Of course he doesn't. Like the rest of NZ's "neoliberal establishment" Kerr is a religious fanatic, not an intellectual. At root, neoliberalism relies on the idea that, if everyone acts according to their own interests, then everyone will be better off, since everyone will be more likely to get what they want than if someone else acted on their behalf. As you will no doubt have heard many people ask: "Why should the government make people pay for things when they could just pay for the things they wanted themselves?"

New Zealand's left wing commentators are united in their seeming inability to counter this argument, even though it is child's play to refute, since it simply isn't true that free self interested action will in all cases secure what people want. In many cases we have to be compelled to do things that are in the end in our own interests to do, but which we would not do if left to ourselves.

So why do the neoliberals keep winning the argument? The reason is that both left and right in our society consider it taboo to suggest that individuals ought to be forced to do things by others for their own good. Both have adopted the hyper individualism of the 1960s, which is the governing moral conception of our society.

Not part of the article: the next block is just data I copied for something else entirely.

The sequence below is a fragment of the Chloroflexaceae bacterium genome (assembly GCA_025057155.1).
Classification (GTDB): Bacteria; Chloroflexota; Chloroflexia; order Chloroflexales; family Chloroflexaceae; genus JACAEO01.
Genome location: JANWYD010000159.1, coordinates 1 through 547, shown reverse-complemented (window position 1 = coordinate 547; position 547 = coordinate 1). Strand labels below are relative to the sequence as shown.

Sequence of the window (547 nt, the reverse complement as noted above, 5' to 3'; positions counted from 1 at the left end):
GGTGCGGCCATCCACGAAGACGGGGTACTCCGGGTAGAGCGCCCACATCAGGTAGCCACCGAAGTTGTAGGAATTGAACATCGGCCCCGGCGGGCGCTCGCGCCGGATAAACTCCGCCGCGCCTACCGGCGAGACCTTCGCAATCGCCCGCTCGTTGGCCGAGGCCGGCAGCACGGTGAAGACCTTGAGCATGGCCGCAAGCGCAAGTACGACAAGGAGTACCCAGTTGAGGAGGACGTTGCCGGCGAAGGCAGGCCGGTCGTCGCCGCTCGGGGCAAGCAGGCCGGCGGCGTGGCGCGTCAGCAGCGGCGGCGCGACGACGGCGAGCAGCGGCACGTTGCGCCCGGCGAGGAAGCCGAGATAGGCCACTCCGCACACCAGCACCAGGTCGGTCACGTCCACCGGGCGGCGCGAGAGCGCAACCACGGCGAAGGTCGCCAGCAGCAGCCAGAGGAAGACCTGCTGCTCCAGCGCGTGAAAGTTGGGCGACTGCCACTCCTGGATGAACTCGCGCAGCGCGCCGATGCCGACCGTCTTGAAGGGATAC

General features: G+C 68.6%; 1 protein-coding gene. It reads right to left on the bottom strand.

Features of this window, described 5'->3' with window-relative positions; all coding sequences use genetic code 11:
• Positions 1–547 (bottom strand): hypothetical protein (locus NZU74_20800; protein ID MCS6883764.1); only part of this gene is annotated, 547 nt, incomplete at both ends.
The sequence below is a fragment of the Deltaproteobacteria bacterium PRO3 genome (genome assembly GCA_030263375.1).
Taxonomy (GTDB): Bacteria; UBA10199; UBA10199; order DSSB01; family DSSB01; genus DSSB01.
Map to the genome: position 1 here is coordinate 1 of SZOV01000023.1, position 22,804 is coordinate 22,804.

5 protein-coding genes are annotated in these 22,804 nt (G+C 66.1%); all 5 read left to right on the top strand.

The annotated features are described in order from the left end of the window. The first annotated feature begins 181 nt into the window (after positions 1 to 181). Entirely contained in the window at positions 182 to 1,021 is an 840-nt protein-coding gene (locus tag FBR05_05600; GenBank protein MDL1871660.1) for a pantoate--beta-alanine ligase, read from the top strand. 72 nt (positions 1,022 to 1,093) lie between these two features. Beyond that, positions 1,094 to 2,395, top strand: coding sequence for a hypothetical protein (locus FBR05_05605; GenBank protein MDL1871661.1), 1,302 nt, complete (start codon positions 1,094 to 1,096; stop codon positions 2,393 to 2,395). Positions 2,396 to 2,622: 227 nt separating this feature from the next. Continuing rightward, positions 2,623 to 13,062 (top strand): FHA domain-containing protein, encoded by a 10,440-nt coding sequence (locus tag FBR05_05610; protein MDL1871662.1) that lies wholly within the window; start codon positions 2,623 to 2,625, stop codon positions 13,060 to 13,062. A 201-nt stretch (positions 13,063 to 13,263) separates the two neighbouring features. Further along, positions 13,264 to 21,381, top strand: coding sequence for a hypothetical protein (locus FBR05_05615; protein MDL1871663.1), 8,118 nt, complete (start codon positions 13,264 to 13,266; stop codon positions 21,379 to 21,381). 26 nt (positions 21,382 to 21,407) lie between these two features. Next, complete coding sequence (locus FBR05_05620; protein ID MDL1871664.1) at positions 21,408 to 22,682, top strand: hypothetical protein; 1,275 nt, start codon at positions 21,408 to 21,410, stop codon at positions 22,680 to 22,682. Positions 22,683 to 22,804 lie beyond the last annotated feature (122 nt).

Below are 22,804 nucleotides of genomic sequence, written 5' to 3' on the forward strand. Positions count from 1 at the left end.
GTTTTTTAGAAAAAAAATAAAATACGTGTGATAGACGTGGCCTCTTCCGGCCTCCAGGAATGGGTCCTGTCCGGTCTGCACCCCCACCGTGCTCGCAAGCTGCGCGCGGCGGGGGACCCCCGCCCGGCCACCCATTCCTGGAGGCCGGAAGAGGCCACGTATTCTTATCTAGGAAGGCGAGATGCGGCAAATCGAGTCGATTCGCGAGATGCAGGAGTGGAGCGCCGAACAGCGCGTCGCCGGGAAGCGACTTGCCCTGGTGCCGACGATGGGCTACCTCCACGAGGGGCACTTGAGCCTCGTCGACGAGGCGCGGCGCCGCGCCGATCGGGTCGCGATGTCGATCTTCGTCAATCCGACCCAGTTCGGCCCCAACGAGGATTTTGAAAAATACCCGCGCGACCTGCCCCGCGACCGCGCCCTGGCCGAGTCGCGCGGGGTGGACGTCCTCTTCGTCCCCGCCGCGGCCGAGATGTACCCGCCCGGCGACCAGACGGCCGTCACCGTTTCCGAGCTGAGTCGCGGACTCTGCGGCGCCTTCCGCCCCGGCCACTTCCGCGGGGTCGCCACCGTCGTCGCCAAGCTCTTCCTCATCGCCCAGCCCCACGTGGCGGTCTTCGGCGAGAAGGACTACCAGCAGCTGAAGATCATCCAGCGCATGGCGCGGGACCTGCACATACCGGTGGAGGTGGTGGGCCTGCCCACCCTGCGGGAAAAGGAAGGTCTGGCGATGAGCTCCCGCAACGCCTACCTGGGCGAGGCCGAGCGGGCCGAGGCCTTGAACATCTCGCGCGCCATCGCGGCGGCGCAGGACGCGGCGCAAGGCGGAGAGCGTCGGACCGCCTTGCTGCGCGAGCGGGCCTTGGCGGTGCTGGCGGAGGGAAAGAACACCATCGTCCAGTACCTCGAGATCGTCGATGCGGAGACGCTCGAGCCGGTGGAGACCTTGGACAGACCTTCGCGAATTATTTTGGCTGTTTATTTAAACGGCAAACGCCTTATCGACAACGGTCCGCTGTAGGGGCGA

All that left wing critics have left are moral arguments, and the same hyper individualism renders these next to useless, since each individual is supposed to be the determiner of their own values.

When the left get around to attempting to persuade the public that freedom and individualism are in many respects bad things which are destructive of human welfare, then they'll be on the road to doing something effective. Until that time, they are nothing more than a bunch of waffling hippies.

Anonymous said...

Kerr for one doesn't believe in Peak oil, he is also a climate denier. I suggest you sharpen up your argument skills Chris, or better yet -

I suggest there be a follow up to the uni debate that was held, and a new one of green Capitalism vs Eco Socialism be held. Where dinosaurs like Kerr can be really challenged.

Anonymous said...

"The left has Sue Bradford and Matt McCarten"